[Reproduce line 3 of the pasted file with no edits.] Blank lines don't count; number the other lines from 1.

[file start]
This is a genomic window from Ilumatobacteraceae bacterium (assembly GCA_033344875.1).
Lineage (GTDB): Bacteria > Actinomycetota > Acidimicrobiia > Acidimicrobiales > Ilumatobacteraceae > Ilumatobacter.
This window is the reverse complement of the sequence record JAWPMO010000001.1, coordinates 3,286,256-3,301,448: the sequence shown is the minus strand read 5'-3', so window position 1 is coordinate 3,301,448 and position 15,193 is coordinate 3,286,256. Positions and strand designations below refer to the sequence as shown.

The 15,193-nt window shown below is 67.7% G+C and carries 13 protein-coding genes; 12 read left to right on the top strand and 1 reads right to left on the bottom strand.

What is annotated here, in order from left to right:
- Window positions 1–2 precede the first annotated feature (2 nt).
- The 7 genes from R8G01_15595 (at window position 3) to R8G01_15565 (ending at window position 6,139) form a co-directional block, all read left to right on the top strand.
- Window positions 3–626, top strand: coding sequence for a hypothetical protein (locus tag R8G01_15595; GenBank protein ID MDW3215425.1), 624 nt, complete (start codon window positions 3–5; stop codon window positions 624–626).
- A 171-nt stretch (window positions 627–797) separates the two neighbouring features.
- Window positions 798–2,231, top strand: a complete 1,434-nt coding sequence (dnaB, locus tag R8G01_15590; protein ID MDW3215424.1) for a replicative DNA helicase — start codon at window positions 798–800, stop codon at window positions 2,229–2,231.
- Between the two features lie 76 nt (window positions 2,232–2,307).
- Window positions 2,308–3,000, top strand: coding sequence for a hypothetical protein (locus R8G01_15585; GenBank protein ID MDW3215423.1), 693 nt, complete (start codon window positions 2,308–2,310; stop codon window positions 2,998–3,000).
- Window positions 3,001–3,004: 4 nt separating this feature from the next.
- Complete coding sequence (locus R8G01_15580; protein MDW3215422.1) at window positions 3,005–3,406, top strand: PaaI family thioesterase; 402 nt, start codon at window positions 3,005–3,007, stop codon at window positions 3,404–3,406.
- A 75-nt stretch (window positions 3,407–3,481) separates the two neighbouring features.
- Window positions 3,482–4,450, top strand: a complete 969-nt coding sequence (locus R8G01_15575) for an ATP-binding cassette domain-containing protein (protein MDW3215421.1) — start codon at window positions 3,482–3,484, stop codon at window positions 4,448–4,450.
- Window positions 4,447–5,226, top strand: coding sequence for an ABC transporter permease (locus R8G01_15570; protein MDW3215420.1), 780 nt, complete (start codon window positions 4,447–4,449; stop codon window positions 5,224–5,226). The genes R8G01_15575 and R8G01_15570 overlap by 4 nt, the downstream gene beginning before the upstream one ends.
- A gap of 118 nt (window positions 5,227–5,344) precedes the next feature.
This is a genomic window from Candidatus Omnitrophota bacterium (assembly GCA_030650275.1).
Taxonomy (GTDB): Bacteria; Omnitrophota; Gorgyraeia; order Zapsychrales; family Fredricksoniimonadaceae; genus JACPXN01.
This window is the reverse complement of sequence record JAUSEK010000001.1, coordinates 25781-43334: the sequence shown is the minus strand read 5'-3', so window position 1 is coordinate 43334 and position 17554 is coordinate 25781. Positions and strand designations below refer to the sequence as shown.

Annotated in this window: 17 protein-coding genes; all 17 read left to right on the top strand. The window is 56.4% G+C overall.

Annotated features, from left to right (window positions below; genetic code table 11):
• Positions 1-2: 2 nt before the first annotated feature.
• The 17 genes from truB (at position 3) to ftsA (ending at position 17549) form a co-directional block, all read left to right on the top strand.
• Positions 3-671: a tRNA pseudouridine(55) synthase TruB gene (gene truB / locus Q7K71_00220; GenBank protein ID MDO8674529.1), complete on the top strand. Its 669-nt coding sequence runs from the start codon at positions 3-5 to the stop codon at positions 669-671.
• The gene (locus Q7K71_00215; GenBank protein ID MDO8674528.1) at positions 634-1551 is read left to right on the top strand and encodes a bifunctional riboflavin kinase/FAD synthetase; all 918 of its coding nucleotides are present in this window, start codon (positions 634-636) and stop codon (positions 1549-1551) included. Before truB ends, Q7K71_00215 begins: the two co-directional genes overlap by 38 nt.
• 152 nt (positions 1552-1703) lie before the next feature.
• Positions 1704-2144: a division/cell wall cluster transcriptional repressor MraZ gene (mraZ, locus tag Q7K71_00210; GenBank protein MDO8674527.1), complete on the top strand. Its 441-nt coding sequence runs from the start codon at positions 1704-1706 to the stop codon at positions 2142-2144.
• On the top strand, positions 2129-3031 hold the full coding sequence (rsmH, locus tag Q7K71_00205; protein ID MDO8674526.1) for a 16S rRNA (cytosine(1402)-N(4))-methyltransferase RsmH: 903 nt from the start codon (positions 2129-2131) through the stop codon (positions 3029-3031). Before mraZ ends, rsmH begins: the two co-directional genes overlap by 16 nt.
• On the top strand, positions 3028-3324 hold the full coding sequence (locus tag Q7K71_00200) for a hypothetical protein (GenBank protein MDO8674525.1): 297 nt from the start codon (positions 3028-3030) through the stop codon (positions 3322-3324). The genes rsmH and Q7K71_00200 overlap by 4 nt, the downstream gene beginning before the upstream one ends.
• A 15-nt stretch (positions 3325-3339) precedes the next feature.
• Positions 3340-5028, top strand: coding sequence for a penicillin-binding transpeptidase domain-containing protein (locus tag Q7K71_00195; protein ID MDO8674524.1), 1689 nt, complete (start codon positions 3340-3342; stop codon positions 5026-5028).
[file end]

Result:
This window is the reverse complement of the sequence record JAWPMO010000001.1, coordinates 3,286,256-3,301,448: the sequence shown is the minus strand read 5'-3', so window position 1 is coordinate 3,301,448 and position 15,193 is coordinate 3,286,256. Positions and strand designations below refer to the sequence as shown.